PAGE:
16 Days of Activism to End Violence against women, girls - Solomon Star News

16 Days of Activism to End Violence against women, girls

29 November 2019
Dr Anouk Ride, Lead Researcher, and Jemma Malcolm, Second Secretary Gender, Australian High Commission, at the launch of MWYCFA reports during the 16 Days of Activism. [Photo Supplied]

EVERY year from 25 November to 10 December the Australian High Commission in Honiara takes part in the 16 Days of Activism against Gender-Based Violence, a global campaign to raise awareness about gender-based violence and the adverse impacts it has on women and girls around the world. 

Here in Solomon Islands, there are a number of awareness raising activities that have taken place this week driven by community, government and businesses as part of the 16 days. 

The theme for this year’s 16 Days of Activism is “Family Protection Act Hem ProtektimIumiEvriwan”. 

It is great news that thirteen Pacific Island countries have now passed domestic violence legislation to protect women and families from domestic and sexual violence. 

The Solomon Islands’ Family Protection Act also promotes survivor safety, health and wellbeing. 

Strong legislation is a central priority for the Government of Solomon Islands, and Australia is pleased to support the many ministries and partners that developed and are now implementing the Family Protection Act. 

A major success for the Ministry of Women, Youth, Children and Family Affairs this year has been the scoping and preparation to roll out SAFENET to the provinces. SAFENET, a 24/7 hotline and referral network, links survivors to justice, policing and community services, including emergency medical, shelter, counselling, family planning and legal assistance.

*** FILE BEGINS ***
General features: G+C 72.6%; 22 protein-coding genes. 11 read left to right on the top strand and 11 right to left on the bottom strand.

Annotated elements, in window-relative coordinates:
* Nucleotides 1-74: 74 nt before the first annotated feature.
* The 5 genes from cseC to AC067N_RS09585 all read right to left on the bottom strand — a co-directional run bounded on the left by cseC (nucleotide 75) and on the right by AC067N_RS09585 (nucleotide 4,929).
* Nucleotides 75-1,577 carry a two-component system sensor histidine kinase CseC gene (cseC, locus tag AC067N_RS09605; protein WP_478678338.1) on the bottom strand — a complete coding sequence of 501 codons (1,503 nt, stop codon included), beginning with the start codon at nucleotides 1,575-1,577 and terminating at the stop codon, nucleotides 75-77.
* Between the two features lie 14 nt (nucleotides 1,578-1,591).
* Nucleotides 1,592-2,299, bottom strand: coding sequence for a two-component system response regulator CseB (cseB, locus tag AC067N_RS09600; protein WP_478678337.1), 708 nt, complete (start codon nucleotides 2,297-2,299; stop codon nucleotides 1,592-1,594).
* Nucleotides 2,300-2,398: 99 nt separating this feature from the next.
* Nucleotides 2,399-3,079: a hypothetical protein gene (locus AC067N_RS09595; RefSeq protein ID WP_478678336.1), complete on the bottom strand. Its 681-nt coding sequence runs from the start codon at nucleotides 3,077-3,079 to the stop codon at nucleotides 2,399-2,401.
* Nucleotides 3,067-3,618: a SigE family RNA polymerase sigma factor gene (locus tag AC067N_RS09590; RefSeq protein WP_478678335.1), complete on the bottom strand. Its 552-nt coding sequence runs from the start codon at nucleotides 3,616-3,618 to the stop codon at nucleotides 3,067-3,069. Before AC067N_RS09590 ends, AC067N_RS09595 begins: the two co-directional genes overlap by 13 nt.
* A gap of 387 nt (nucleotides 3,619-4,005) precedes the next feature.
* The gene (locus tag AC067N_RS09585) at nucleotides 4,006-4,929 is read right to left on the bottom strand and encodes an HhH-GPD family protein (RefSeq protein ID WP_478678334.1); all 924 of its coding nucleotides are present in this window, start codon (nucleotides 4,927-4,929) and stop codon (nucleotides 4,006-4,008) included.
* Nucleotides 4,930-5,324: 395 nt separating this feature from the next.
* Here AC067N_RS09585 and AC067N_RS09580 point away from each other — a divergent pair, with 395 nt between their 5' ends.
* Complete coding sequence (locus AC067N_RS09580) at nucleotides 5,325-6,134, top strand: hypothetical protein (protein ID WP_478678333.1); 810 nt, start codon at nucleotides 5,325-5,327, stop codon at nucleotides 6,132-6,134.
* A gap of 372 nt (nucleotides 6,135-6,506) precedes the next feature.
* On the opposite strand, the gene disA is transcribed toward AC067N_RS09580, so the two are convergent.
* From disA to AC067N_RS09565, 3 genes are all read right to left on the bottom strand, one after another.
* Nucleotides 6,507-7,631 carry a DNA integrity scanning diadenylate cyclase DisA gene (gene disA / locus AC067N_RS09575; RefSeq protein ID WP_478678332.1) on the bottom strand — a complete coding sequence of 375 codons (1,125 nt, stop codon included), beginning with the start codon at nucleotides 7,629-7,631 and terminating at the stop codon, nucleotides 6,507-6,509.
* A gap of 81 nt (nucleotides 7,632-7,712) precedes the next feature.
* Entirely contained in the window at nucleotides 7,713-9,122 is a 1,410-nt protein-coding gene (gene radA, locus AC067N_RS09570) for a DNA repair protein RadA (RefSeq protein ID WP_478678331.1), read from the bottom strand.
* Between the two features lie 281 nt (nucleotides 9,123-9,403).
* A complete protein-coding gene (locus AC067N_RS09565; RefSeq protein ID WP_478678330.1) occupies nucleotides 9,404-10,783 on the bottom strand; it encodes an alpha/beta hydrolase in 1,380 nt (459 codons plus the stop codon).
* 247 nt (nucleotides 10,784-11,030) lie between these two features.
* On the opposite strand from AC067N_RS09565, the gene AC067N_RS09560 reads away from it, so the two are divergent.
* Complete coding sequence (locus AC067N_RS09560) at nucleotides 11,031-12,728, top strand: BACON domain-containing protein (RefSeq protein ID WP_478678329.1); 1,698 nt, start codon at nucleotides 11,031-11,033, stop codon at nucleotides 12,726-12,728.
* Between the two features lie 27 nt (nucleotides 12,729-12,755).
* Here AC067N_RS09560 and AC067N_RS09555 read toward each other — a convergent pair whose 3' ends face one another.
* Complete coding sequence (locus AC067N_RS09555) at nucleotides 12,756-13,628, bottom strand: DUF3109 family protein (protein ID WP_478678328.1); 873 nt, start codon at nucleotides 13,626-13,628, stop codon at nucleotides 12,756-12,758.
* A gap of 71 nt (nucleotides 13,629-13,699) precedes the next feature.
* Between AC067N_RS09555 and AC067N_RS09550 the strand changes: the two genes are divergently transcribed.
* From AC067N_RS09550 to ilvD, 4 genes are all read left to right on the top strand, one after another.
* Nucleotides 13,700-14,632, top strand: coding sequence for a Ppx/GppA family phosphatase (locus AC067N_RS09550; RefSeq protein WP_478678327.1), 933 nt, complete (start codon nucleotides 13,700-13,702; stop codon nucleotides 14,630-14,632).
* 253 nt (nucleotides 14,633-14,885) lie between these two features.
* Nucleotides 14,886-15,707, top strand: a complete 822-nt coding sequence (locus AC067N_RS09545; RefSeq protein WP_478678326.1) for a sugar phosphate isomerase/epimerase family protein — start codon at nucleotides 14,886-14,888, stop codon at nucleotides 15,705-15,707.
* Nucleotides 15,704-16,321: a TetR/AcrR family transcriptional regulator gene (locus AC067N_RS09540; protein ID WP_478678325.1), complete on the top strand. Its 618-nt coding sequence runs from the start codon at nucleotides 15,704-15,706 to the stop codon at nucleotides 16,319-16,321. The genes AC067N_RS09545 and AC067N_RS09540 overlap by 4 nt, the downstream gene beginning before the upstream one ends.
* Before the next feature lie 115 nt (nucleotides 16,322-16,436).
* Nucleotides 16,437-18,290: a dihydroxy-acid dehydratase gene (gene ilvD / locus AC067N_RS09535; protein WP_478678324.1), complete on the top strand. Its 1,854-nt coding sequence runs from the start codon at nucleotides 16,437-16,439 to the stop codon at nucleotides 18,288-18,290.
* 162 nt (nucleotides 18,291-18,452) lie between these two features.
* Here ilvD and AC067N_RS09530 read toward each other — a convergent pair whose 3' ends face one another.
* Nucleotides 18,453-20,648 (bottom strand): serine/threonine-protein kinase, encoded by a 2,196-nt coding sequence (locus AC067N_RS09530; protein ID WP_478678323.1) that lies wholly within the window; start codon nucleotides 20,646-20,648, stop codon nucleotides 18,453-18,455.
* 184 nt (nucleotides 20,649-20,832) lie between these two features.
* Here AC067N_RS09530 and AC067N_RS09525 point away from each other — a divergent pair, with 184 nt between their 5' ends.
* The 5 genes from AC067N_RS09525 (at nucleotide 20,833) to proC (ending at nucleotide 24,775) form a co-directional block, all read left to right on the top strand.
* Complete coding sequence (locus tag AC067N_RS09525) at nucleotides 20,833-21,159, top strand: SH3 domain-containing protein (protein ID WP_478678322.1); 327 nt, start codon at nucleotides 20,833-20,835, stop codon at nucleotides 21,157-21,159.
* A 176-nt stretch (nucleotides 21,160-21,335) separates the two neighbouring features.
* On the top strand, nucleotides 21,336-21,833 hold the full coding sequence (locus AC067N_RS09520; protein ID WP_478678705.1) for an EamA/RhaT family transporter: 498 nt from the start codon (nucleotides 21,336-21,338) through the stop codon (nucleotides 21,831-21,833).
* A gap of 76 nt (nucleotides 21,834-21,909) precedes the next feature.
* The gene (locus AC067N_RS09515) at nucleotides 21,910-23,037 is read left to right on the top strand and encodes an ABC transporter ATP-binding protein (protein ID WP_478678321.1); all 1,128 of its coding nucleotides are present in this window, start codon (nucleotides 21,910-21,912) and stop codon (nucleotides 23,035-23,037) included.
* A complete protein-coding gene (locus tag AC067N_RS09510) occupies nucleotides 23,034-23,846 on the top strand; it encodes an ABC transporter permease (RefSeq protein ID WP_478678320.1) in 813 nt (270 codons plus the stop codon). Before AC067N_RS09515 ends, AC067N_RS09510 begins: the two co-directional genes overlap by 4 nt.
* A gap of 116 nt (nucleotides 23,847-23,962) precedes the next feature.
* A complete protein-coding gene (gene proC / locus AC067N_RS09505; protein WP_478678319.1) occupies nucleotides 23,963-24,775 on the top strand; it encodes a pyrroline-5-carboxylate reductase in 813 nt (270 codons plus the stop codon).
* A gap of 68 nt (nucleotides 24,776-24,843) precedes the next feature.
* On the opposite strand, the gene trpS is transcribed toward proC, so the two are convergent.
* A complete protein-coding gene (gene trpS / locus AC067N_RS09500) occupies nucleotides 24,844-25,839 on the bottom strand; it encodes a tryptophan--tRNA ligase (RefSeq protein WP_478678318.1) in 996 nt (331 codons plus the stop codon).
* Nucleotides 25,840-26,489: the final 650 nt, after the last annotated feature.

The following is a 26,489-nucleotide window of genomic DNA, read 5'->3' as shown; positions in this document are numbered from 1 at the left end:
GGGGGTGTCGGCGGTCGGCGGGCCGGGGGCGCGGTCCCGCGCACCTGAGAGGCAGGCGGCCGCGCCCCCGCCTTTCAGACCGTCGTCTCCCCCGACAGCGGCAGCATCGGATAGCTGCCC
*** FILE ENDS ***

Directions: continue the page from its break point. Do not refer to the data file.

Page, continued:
It is important that as many people as possible know and understand the Family Protection Act and its protections. 

This will see more survivors of domestic abuse feel empowered and supported to escape violent relationships, and more perpetrators of violence held to account. 

But more can always be done. 

Across the world, including in Australia, many women and children suffer from domestic and sexual violence every day. 

This week, Australia stood side by side with the Ministry of Women, Youth, Children and Family Affairs to launch two Australian-funded reports on the experiences of women who use SAFENET services in Honiara. 

The reports recommend for further action from SAFENET partners, Donors and community organisations. Australia looks forward to continuing to work closely with all SAFENET members. 

Violence against women and children damages families, communities, businesses and the economy. 

A survey conducted by the Australian-funded Empowering Women is Smart Business program, which is being delivered by the International Finance Corporation (IFC), showed that domestic violence has a significant impact on workplaces in Solomon Islands. 

The program has supported a number of Solomon Islands’ largest companies to adopt policies that provide support for staff members experiencing violence. 

I am reaching the end of my time as Australia’s High Commissioner to Solomon Islands.

I have been pleased to see that the number of people talking about prevention of domestic and sexual violence has increased over the years I have been here. 

More perpetrators are being convicted for their crimes. 

Legislative change is a vital mechanism that can lead to behavioural change in our communities. 

I thank and continue to encourage the great work being done by the Solomon Islands Government implementing the Family Protection Act across communities. 

But we must also remember that the prevention of domestic and gender-based violence is not only the responsibility of the government, NGOs and churches. 

It is important that we all raise awareness about the scourge of violence against women and girls present in our communities, villages, cities and countries. 

We must always respect our wives, mothers, sisters, aunties and children. 

We must all say no to violence.